Jun 14, 2010 | Newsroom

Jasjit Singh, MD, Associate Director of Pediatric Infectious Diseases at CHOC Children’s, recently gave a presentation to the Children and Families Commission on the alarming increase in reported cases of Pertussis, better known as whooping cough, which can be fatal to infants. She answers a few key questions for parents about “the cough that kills”.

What causes Pertussis and how does it spread?

Whooping cough is caused by a highly contagious bacteria, and is spread through the air by infectious droplets.

What are the symptoms of whooping cough?

Pertussis disease can be divided into three stages:

First stage: can last 1–2 weeks and includes a runny nose, sneezing, low-grade fever, and a mild cough (all similar symptoms to the common cold).

Second stage: lasts 1–6 weeks, but can persist for up to 10 weeks. The characteristic symptom is a burst, or paroxysm, of numerous, rapid coughs. At the end of the paroxysm, the patient suffers from a long inhaling effort that is characterized by a high pitched whoop (hence the name, “whooping cough”). Infants and young children often appear very ill and distressed, and vomit after a paroxysm, but often don’t whoop. They may stop breathing, turn blue, or have seizures from lack of oxygen.

Third stage: usually lasts 2–6 weeks, but may last for months. Although the cough usually improves after 2–3 weeks, paroxysms may recur whenever the patient suffers any subsequent respiratory infection. The disease is usually milder in adolescents and adults, consisting of a persistent cough similar to that found in other upper respiratory infections. However, these individuals are still able to transmit the disease to others, including unimmunized or incompletely immunized infants.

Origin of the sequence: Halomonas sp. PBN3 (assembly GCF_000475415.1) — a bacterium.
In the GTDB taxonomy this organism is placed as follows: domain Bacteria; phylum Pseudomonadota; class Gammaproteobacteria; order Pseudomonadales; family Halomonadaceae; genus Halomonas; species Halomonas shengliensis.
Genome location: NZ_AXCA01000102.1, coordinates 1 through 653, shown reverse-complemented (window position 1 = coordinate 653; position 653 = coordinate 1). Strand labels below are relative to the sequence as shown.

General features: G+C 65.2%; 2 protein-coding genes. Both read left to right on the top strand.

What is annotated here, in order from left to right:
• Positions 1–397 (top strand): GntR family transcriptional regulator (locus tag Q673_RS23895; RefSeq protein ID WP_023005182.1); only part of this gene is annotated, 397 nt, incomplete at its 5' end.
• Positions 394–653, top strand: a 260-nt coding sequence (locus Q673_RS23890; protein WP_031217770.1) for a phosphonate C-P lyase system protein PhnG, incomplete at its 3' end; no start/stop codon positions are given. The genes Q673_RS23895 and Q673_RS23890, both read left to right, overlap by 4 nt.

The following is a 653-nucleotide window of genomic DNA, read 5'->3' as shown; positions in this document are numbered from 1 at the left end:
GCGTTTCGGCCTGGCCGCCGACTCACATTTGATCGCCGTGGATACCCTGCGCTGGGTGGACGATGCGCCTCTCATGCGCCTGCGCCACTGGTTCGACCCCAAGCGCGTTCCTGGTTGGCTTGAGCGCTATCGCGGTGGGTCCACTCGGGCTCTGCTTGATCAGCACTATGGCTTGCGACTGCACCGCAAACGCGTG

How serious is whooping cough?

Pertussis can be a very serious disease, especially for infants. Rates of hospitalization and complications increase with decreasing age. During the two-year period 2004–05, a total of 66 deaths from pertussis were reported to Centers for Disease Control and Prevention (CDC). Children age 3 months and younger accounted for 85% of these deaths.

Although adults are less likely than infants to become seriously ill with pertussis, most make repeated visits for medical care and miss work, especially when pertussis is not initially considered as a reason for their long-term cough. In addition, adults with pertussis infection have been shown to be an important source of infection to infants with whom they have close contact.

What can we do to prevent young babies from getting whooping cough?

Protection against whooping cough wears off approximately five to 10 years after completion of childhood vaccination, leaving adolescents and adults susceptible to whooping cough. Since 2005, an adult vaccine (Tdap) has been available to boost waning immunity. The CDC recommends all adolescents receive this vaccine at age 11-12 years, and all adults who are in contact with children less than 12 months of age. Since about half of infants who become infected with whooping cough get it from parents, Dr. Singh recommends parents and caregivers get vaccinated preferably before or right around birth. It is particularly important to vaccinate new mothers in the immediate post-partum period.

Vaccinating contacts of a baby too young to be immunized is known as a “cocoon” vaccination strategy. An interval as short as two years from the last Td dose is suggested.

Is there a treatment for Whooping Cough?

Antibiotics are helpful in preventing further transmission of pertussis. The drug of choice is usually azithromycin that is given to all household and other close contacts of the patient to minimize transmission, regardless of age and vaccination status. All close contacts younger than seven years of age should complete their DTaP vaccine series if they have not already done so.

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